Analysts say securing energy deals will be a main focus of Japanese Prime Minister Shinzo Abe's week-long economic diplomacy tour of Russia and the Middle East.
Accompanied by a delegation of more than 100 Japanese business leaders, Prime Minister Abe is in the middle of a trip that includes stops in Russia, Turkey, the United Arab Emirates, and Saudi Arabia.
Stops on Japanese Prime Minister Shinzo Abe's week-long economic diplomacy tour of Russia and the Middle East.
Securing cheaper energy imports is crucial for resource-starved Japan, which has struggled to recover from the loss of almost all of its nuclear energy in the wake of the 2011 disaster at the Fukushima Daiichi power plant.
Masamichi Adachi, a senior economist at J.P. Morgan in Tokyo, said this will likely be the emphasis of Abe's stops in Saudi Arabia and the UAE, which are the biggest and second-biggest providers of crude oil to Japan, respectively.
"[Abe's trip] is all related to energy. Japan is now facing big headwinds from the accident at the nuclear power plants, and that means Japan needs to import more energy. Therefore, we want more cheap energy," said Adachi.
As Japan's dependence on energy imports has risen, so have prices, creating an even greater problem for Japan's economy and negatively affecting its trade deficit.
But Adachi said Japan may have leverage to negotiate prices with energy sellers, now that the relatively inexpensive U.S. shale gas is being sold abroad.
Japanese energy officials also hope to use the trip to restore domestic and international demand for Japan's nuclear power technology, which collapsed sharply after the 2011 disaster.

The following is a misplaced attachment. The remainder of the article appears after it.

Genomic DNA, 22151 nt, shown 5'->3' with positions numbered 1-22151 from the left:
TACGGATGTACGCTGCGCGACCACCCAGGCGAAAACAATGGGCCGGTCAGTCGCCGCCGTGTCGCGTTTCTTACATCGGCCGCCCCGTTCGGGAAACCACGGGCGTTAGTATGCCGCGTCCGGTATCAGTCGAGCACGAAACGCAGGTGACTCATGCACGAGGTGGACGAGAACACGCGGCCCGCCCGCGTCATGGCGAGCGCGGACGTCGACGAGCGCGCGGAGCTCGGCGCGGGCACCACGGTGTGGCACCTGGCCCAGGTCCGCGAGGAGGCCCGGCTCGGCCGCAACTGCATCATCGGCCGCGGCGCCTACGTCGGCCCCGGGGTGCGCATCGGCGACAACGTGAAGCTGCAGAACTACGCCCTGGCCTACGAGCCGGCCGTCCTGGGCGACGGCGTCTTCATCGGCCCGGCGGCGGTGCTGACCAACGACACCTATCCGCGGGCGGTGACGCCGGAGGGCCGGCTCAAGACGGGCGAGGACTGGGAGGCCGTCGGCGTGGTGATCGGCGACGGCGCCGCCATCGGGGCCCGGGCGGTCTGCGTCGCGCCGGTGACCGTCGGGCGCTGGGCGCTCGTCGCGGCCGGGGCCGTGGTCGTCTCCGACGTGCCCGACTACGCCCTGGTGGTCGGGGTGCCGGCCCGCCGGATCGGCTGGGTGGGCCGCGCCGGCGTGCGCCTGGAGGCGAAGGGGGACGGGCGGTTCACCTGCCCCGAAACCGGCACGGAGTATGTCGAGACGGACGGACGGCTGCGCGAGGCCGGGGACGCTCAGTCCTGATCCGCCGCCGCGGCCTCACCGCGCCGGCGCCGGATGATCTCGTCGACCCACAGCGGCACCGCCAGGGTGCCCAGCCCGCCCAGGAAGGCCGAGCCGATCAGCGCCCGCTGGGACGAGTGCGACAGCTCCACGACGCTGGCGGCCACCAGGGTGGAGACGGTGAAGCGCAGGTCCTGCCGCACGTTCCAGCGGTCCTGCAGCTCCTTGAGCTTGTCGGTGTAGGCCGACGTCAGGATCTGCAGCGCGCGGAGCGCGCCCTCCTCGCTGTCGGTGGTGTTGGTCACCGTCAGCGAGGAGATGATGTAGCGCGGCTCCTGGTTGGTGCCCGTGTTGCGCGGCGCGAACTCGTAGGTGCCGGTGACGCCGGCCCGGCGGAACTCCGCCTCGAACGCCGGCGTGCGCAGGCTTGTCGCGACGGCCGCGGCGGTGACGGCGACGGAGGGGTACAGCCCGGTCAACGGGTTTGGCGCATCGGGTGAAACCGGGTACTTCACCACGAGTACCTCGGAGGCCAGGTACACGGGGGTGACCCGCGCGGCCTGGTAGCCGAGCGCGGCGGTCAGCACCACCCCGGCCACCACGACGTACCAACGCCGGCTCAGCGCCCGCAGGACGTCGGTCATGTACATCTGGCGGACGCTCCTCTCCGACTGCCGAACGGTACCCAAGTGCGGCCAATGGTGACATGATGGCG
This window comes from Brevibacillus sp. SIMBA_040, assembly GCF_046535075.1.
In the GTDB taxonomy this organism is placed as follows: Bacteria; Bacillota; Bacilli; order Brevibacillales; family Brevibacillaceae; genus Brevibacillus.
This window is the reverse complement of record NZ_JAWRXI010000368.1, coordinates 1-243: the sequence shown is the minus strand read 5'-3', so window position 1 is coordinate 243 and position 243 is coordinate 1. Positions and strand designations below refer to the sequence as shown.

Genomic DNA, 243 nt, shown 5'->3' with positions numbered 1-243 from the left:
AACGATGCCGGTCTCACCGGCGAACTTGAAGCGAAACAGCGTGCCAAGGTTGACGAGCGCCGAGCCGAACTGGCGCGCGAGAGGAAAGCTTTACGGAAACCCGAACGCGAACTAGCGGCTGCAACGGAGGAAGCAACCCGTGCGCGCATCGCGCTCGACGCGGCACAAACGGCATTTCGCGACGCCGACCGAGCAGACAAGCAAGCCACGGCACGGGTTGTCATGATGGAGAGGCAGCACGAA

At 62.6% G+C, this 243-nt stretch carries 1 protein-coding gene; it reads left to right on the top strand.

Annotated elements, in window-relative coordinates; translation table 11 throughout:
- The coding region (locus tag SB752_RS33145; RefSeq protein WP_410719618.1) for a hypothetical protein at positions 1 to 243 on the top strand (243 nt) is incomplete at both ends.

An association of Japanese and French businesses are reported to be among the finalists to secure a $22 billion deal with Turkey to build a nuclear power plant on the Black Sea coast.
Adachi said such a nuclear cooperation deal, which would be the first since the Fukushima incident, would go a long way in assuring Japanese citizens that it is safe to restore Japan's nuclear reactors.
"Japanese industries want to prove that Japanese nuclear technology is safe enough so that other foreign governments can accept it. Then that means that in our country, the Japanese people can also say our technology is fine," said Adachi.
Abe's trip also has diplomatic goals.
Russia's President Vladimir Putin (R) shakes hands with Japan's Prime Minister Shinzo Abe during a signing ceremony at the Kremlin in Moscow, April 29, 2013.
On Monday, he became the first Japanese leader to visit Russia in a decade. After meeting in Moscow with President Vladimir Putin, the two leaders announced they were instructing diplomats to intensify efforts to work out a peace treaty.
The two countries did not sign a formal peace treaty at the end of World War II because of a dispute over four islands taken by advancing Soviet forces at the close of the war.
Abe is scheduled to meet with Saudi Arabian Crown Prince Salman bin Abdulaziz al-Saud on Tuesday. He will then meet with Abu Dhabi Crown Prince Sheikh Mohammed bin Zayed al-Nahyan on Wednesday. He meets with Turkish Prime Minister Recep Tayyip Erdogan on Friday before heading home on Saturday.